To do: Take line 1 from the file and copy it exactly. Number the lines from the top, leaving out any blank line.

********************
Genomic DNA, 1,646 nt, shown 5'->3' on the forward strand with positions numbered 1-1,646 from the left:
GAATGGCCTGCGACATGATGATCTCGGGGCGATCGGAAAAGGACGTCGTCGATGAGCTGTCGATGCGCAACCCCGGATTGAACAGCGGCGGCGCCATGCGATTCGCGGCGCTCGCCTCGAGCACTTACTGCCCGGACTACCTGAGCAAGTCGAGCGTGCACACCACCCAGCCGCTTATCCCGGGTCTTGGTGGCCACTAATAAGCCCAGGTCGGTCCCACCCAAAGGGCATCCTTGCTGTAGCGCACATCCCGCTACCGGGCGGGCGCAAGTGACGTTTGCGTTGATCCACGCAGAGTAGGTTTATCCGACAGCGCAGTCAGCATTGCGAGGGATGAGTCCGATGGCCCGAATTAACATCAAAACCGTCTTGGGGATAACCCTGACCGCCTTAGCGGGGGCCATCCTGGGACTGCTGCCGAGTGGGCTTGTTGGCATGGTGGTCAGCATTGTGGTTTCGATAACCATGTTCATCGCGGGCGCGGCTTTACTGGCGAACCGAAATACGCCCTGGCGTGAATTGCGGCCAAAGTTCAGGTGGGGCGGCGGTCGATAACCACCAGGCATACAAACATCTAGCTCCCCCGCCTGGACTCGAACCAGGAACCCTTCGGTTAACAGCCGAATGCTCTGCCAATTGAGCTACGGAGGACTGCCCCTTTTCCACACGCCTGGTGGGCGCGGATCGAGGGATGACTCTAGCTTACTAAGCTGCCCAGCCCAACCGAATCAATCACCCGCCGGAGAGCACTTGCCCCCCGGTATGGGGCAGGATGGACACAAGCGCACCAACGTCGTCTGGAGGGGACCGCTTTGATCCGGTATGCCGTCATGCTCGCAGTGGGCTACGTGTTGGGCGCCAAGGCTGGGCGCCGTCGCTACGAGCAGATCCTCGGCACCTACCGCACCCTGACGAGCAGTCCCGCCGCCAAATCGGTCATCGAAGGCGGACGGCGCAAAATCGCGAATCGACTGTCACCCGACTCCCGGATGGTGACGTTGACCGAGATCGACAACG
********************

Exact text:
Genomic DNA, 1,646 nt, shown 5'->3' on the forward strand with positions numbered 1-1,646 from the left: